Isotopic and Chemical Relations 11 and would translate to approximately 81 to 94 volume Table 2. Isotopic composition of concretions from the percent, given reasonable assumptions of the mineral Huron Member of the Ohio Shale, Worthington, Ohio

ltxlule ~le ~lcite" . Furthermore, there appears to be a progressive 1 ~ lb. 1Jescr1 pti Cl'l Mlneral!J1Y( ) &lJc &1!\J radial decrease in authigenic constituents, particularly if I. !..Mil: KlULS the central zone samples are excluded. This result 1 centra1 zone u:(O'i'Z,rnn) -19.5 -1D.4 ( -18.0 -9.3; accords with the observations of Lippmann (1955), Rais­ 2 Central zone CC(OTZ,JU.O) -19.4 -10.:i 3 Inteme:l1ate zone rnJ1((1TZ,CC) (-11.2 - 3,6) -12,5 -2.6 well (1971 ), and Oertel and Curtis (1972), who interpre­ 4 Jnt:enmd1ate zone IXl..fi(OTZ,CC) (-12.2 - 4,1) -13,2 -2.5 ted similar data in terms of concretion growth by cemen­ 5 Intenrediate zone rn.Jl(QTZ,CC) -13.5 -3,9 2 Jntenred1ate zone tiio (-1?~6 - 3.~) -13,3 -2.5 tation of pore space during progressive compaction of the 3 Interm:liate zone IXlO (-13.4 - 3,3) -13.4 -3.7 host shale. The relatively low contents of the 4 Intenra11ate zone rno ( -11.4 - 4.8) -11.0 -4.6 1 central zone, with it(QfZ) -Mo -W:t calcite centers might indicate late-stage dissolution of fa;sil wood nucleus calcite. Such dissolution might ultimately have been i! lntenrediate zone IXl.O -12.1 -4.1 1 Central zone, With it(Q'ft) ::ro:4 -to.2 responsible for the septarian cracks and the peculiar arthrodfre plate rucleus "funnel-shaped" depressions at the top and bottom of 2 Intenrediate zone rno -12.8 -3,3 some concretions. Last, in partial support of our calcu­ I I. 9-WJ. fUU.fS lations we point out that Westgate (1926) recalculated T2A 1 Imer inteliiildlate ZCTe 00.0 (- 7.7 - 5.4) - 9.3 =5.3 his complete chemical analysis in terms of 85.2 weight 2 Mer 11"ternm 1ate zme Dl.O - 9.2 -5.3: percent carbonate, and this, along with the small amount 1 l"ner i ntenredi ate zone IJl.O (- 9.0 - 5.7) - 9,3 -5.1 ?. ()Jter 1nternl'd1ate ZCTe 00..0 (- 8.4 - 5.6) - 9.2 -6.5 of authigenic quartz and pyrite in the sample, would t:t 1 lmer 1ntemed1ate zone rn.J) (- 8.8 - 5.5) - 9.4 -5.3 approximately equal the value of 91 weight percent that 2 lllter 1nteme:li ate zone lll.O (- 1.(.1 - 5.5) - 11.3 -5.1 we calculated by our method for all authigenic compo­ 1 Imer 1ntet1red1 ate zone iiiO(IlTZ,oc> t-1204 - 4,9) -12." -?-R nents (table 1). 2 ~r 1ntemlldiate zone lll..O(OTZ) (-12.9 - 3.9) -1?~6 -3.0

Ill. 'tAft." QI.CntS

T3SV 1 Vug 1n large naille tt(QTZ) :Z0:2 -10.3 Carbon and Oxygen Isotope Data . j! • a: -15.2 -10.5 :i cc -23.0 -10.7 4 -17.3 -10.4 13 a: o C and o180 analyses were made of several large !l u: -&3 -10.7 and small concretions from the Huron Member of the m 1 crack. ff111rg 1n -16.7 - 9.8 Ohio Shale at Worthington, Ohio (table 2). The o13C large norule (-19.9±0.5) and o180 (-10.2±0.2) values of calcite cc -18.6 - g,q from the centers of the large concretions are strikingly tt =zu -m.9 uniform. The "late calcites" that fill cracks and vugs in tt(Qtt) -ilt9 - 9.6 the concretiol'is typically have similar values, as does one clc 1 cone:1n-cme l11115tone lt(QfZ) -21.5 - 9.7 sample of a 3-cm-thick, cone-in-cone layer in the shale (table 2). (1) Detennined by X-t"il)' diffraction; CC = calcite; tQ.O •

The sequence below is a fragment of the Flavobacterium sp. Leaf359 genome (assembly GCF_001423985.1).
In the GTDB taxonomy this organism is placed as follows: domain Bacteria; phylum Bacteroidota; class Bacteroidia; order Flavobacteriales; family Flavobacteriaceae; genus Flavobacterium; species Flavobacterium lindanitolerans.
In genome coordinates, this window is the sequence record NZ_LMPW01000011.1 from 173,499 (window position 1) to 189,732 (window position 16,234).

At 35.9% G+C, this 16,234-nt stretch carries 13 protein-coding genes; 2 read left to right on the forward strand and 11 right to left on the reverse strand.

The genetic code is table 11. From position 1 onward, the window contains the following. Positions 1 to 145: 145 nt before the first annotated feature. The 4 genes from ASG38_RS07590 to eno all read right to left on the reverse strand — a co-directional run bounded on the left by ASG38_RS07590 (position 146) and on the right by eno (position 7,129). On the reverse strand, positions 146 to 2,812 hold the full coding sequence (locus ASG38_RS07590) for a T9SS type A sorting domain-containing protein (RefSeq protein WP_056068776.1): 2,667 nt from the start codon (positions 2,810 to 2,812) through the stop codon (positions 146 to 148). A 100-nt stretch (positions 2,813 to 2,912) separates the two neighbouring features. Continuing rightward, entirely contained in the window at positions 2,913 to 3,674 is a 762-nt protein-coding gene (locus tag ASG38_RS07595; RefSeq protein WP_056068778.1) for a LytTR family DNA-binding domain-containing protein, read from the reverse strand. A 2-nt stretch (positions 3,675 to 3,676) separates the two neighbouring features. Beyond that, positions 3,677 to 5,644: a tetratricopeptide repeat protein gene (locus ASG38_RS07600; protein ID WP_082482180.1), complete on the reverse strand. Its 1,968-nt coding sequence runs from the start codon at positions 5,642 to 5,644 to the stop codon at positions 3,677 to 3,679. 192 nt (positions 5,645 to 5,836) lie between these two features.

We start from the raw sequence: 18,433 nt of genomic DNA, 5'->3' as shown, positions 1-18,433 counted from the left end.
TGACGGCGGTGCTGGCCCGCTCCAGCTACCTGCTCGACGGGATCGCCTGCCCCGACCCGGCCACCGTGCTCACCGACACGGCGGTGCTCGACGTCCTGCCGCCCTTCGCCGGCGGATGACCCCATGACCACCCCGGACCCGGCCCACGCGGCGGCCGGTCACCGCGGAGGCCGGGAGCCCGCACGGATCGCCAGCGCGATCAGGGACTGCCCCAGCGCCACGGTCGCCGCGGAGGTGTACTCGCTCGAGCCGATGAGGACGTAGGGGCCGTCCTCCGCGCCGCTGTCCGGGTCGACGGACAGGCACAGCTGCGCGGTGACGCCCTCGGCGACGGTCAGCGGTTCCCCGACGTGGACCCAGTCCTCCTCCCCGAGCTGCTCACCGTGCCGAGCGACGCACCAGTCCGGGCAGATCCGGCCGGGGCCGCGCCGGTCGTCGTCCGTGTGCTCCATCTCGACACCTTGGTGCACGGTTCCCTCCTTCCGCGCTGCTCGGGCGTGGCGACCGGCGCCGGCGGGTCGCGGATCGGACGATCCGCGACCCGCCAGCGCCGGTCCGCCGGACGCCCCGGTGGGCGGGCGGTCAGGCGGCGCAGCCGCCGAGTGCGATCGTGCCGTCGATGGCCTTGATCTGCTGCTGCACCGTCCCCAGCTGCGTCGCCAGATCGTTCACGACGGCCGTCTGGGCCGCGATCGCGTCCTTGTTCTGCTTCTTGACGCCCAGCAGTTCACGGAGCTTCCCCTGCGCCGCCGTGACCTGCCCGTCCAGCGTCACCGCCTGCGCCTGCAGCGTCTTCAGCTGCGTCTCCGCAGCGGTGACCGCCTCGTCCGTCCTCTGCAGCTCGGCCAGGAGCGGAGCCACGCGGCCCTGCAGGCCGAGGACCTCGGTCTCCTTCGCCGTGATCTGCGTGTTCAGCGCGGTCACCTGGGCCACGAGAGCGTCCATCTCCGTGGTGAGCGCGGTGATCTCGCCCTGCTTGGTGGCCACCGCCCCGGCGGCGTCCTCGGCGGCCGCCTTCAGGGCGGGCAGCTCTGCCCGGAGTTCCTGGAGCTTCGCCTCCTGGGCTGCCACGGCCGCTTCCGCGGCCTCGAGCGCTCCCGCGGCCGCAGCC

12 An Organic Origin for the Carbonate Concretions of the Ohio Shale -8 (==-30±0.2), and indicate the presence of both marine­ derived and terrestrially derived organic matter (Maynard, 1981). The o13C value of Foerstia collected a -10 few meters above the uppermost carbonate concretion horizons at Worthington was -25.4, typical of values of Devonian terrestrial organic matter (Romankiw and -12 others, in press). The o13C and o180 values of the Huron Member concretions are similar to those of diagenetic carbonate -14 ...J concretions from many other marine sequences i: a::: ~ (Hodgson, 1966; Tourtelot and Rye, 1969; Hudson and w a.. -16 CALCITE Friedman, 1976). Such concretions almost invariably :z ..... A have low o13C values that are much closer to those of ~ 6. [jjjil marine organic matter than to those of normal marine 18 ~ -18 WVA limestones, yet they typically have o 0 values that are A A either similar to, or a few per mil lower than, those of normal marine limestones, as demonstrated by Hodgson 6> 13 18 -20 DOLOMITE (1966). Interpretations of the o C and o 0 data from A€ LARGE CONCRETIONS e SMALL CONCRETIONS • the Huron Member concretions are discussed below in SAMPLE FROM MILAN + DOLOMITE IN VUGS [jjjil turn. CALCITE -22 CONCRETION CENTERS 0 VUG AND VEIN CALCITE A CONE IN CONE CALCITE 0 Interpretation of the o13C Values